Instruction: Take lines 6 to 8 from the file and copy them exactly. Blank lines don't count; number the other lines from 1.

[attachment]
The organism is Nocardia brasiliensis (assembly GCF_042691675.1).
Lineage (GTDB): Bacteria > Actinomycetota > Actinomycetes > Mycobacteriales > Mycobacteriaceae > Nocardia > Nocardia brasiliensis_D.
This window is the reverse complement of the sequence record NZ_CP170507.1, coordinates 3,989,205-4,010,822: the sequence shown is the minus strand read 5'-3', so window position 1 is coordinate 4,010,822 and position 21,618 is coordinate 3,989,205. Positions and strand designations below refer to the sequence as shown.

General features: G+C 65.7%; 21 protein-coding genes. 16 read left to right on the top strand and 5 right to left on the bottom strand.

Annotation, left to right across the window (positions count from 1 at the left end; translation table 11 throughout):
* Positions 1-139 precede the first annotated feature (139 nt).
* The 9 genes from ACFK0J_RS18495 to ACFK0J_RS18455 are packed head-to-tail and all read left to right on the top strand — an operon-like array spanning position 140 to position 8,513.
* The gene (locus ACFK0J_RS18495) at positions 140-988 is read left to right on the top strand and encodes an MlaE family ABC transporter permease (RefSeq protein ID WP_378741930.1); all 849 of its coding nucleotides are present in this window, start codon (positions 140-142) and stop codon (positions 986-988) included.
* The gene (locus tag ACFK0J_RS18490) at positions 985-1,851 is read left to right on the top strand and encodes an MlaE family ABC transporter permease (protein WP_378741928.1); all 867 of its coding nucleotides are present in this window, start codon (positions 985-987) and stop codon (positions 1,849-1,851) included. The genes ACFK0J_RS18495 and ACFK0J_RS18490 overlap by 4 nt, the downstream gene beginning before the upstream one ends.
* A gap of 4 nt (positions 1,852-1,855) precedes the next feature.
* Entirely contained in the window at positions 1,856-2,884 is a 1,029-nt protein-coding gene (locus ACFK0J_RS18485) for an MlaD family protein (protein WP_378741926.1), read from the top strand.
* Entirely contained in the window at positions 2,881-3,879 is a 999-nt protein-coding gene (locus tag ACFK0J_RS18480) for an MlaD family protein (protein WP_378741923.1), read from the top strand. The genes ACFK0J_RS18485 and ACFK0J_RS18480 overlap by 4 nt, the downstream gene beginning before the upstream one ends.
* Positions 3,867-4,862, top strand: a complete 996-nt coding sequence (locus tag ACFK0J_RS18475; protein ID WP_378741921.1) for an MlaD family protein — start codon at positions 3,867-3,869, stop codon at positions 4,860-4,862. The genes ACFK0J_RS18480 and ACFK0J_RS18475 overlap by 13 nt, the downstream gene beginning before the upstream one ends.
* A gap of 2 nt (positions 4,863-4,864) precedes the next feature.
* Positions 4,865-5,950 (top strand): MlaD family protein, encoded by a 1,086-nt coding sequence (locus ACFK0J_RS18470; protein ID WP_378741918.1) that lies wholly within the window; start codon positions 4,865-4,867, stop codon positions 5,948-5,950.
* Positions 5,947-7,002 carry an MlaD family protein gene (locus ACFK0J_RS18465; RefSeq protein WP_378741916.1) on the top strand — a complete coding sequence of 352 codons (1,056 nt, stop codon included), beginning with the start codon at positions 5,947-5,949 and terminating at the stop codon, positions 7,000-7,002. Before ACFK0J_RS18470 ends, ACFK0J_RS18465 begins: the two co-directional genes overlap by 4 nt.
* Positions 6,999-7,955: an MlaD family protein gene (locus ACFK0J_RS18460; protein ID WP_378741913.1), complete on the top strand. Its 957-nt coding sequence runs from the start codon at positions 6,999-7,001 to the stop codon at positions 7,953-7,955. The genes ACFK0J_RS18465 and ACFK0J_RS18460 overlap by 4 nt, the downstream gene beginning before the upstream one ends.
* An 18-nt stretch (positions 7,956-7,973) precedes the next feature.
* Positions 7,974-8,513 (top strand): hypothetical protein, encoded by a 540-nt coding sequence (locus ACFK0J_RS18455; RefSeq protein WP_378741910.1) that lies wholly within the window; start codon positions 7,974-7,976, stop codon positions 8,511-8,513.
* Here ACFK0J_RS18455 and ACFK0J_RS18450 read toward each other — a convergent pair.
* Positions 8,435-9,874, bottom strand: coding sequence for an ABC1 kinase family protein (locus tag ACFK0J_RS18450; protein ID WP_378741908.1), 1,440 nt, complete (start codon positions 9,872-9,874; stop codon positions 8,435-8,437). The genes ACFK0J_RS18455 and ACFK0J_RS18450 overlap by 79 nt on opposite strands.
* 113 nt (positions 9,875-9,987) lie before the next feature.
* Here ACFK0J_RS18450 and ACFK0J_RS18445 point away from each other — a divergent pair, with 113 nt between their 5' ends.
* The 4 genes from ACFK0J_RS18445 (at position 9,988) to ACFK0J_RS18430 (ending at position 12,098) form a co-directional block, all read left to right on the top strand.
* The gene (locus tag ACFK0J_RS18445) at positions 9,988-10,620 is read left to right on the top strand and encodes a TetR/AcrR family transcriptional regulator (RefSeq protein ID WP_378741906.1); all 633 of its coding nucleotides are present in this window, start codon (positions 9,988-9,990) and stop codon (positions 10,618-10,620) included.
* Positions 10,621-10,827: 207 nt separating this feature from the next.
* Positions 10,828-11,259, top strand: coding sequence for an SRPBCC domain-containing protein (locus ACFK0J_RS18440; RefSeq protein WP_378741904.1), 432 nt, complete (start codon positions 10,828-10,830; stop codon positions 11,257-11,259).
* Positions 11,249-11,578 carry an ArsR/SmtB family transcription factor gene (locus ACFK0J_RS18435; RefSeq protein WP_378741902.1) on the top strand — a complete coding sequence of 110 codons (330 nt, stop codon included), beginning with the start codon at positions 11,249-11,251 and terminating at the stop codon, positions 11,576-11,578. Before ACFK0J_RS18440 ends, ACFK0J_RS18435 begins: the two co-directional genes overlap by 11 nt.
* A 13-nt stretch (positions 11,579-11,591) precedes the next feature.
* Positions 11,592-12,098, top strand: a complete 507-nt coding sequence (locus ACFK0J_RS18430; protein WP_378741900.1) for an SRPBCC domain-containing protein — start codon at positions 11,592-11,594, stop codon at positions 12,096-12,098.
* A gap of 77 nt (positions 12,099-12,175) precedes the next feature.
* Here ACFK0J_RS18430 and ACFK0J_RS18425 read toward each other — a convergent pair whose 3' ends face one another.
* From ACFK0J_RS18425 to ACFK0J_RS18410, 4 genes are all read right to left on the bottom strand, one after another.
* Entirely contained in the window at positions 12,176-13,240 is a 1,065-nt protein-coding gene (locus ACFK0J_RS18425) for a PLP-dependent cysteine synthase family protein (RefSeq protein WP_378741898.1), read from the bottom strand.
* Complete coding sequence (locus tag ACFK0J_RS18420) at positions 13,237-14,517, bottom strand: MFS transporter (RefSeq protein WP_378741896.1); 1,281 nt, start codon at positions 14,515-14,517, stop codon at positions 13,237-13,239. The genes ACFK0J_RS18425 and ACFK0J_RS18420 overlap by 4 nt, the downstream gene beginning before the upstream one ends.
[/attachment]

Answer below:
* Positions 1-139 precede the first annotated feature (139 nt).
* The 9 genes from ACFK0J_RS18495 to ACFK0J_RS18455 are packed head-to-tail and all read left to right on the top strand — an operon-like array spanning position 140 to position 8,513.
* The gene (locus ACFK0J_RS18495) at positions 140-988 is read left to right on the top strand and encodes an MlaE family ABC transporter permease (RefSeq protein ID WP_378741930.1); all 849 of its coding nucleotides are present in this window, start codon (positions 140-142) and stop codon (positions 986-988) included.